The literature on exercise in MS strongly suggests that it improves quality of life, fitness and function, improves muscle power, exercise tolerance and mobility-related activities such as walking.
Exercise also improves mood and general well-being. What is missing from the evidence base is the obvious question: does exercise slow the progression of the illness? Danish researchers have attempted to examine this question through a systematic review of all the studies on exercise that have addressed this.
Naturally there is less evidence here than about drug therapies in MS due to a lack of funding for suitable studies. Nevertheless, the authors found considerable evidence in the animal model of MS, EAE (experimental autoimmune encephalomyelitis), and in clinical studies of people with MS to suggest that exercise may well have a disease-modifying effect.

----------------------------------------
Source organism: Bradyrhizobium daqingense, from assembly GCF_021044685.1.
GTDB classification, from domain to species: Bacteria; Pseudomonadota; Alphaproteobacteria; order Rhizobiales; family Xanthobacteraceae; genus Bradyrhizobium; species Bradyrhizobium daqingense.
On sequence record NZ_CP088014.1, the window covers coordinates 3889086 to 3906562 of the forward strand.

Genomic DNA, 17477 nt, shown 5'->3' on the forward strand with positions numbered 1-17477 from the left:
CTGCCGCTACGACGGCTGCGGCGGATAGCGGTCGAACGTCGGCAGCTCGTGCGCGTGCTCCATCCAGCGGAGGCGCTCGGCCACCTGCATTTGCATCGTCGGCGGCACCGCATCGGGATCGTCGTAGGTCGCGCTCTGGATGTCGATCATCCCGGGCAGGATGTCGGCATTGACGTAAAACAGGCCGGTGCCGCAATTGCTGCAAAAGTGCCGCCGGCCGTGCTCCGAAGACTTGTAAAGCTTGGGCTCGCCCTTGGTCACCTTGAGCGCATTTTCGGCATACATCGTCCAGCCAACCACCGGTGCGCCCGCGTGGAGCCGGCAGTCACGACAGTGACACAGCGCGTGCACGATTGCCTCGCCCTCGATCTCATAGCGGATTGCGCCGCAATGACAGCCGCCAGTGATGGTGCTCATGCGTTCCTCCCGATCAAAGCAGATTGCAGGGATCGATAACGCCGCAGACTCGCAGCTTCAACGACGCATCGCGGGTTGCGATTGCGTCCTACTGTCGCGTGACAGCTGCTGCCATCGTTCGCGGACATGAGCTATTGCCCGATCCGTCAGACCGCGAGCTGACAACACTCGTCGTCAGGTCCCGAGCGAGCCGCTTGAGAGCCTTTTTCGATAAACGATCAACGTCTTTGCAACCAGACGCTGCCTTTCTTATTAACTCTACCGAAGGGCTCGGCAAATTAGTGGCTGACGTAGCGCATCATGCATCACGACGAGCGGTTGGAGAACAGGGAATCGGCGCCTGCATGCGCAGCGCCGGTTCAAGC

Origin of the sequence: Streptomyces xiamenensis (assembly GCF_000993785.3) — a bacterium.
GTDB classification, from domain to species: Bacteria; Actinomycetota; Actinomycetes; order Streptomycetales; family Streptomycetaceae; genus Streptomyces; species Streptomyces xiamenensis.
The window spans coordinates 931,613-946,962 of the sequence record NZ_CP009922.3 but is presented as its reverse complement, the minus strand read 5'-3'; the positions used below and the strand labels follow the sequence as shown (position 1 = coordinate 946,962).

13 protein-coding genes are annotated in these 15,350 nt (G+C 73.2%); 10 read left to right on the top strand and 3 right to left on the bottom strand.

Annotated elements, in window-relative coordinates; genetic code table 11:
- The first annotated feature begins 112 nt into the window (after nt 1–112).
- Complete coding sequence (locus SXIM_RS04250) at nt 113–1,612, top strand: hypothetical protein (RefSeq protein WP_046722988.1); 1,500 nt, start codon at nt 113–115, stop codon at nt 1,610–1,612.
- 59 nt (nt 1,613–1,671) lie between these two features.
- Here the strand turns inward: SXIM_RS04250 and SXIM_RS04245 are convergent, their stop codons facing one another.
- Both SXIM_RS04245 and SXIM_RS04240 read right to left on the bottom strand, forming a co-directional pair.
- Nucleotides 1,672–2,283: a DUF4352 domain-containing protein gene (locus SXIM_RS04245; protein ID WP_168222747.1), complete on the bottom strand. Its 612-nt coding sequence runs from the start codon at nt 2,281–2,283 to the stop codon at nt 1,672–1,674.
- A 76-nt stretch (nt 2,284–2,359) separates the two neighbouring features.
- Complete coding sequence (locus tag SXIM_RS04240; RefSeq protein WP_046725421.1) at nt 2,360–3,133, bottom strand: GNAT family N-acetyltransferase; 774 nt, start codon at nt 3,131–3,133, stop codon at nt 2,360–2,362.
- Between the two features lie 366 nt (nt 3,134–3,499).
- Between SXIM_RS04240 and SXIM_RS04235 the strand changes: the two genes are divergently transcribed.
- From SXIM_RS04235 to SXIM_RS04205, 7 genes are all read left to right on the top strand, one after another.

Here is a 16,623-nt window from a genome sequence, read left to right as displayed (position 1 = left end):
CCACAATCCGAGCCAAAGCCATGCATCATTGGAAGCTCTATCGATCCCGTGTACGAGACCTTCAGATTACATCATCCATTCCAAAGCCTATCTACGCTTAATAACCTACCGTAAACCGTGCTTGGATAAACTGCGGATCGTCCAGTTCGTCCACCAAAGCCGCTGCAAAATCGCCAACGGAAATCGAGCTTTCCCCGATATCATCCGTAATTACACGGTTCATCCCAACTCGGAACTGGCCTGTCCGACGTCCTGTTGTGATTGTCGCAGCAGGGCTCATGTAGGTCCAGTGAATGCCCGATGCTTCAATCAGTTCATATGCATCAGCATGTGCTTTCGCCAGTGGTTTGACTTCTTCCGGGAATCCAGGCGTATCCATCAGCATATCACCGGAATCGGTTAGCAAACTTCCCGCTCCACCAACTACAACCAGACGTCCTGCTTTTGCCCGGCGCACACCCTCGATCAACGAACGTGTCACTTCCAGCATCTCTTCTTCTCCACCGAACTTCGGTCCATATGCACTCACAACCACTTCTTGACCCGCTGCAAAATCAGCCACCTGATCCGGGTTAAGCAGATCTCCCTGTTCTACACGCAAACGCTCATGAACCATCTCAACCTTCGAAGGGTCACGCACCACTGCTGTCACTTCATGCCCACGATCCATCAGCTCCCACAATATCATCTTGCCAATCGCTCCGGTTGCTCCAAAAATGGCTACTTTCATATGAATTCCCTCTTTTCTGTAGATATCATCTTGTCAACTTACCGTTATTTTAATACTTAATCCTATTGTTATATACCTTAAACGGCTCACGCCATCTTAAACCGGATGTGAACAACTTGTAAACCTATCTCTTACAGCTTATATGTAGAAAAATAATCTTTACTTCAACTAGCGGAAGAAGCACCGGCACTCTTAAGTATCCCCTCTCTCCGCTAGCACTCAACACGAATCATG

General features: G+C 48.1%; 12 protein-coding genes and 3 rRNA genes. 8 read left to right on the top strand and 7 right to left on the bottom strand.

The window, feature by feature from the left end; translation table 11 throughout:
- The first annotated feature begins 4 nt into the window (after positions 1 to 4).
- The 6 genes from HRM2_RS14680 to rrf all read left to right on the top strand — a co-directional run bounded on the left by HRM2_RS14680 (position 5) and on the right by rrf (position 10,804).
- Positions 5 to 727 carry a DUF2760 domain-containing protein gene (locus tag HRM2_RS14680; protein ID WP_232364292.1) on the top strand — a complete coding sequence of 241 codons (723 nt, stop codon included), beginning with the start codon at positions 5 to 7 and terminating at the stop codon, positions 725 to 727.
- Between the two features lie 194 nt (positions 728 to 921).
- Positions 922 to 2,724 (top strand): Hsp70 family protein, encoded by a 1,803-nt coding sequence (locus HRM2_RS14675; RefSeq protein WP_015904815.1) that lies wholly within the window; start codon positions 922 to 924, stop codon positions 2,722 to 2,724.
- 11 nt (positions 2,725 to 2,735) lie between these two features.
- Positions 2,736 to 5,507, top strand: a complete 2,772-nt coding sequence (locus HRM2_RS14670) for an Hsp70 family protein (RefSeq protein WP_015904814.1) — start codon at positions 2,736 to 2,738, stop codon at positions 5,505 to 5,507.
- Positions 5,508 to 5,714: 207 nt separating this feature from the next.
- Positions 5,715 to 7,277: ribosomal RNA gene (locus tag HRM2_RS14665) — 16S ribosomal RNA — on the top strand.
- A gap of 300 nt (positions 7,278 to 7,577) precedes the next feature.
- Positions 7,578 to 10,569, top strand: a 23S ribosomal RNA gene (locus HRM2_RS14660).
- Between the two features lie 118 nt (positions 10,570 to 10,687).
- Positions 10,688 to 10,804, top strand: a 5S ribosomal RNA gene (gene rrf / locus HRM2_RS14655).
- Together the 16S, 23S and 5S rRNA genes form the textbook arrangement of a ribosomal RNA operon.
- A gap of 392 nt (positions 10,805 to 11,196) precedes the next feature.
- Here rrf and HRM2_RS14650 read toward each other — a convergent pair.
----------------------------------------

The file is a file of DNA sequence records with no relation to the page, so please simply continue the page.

In experimental animals the onset of disease was delayed and the illness less severe for those animals that exercised; in humans, there was considerable evidence of a benefit for exercise in disease progression, symptoms, cognitive function, and walking impairment.
Further studies are needed, but it is clearly important for people with MS to undertake regular physical activity in whatever ways are possible, both to improve quality of life, but also potentially to have a positive impact on the course of the disease.
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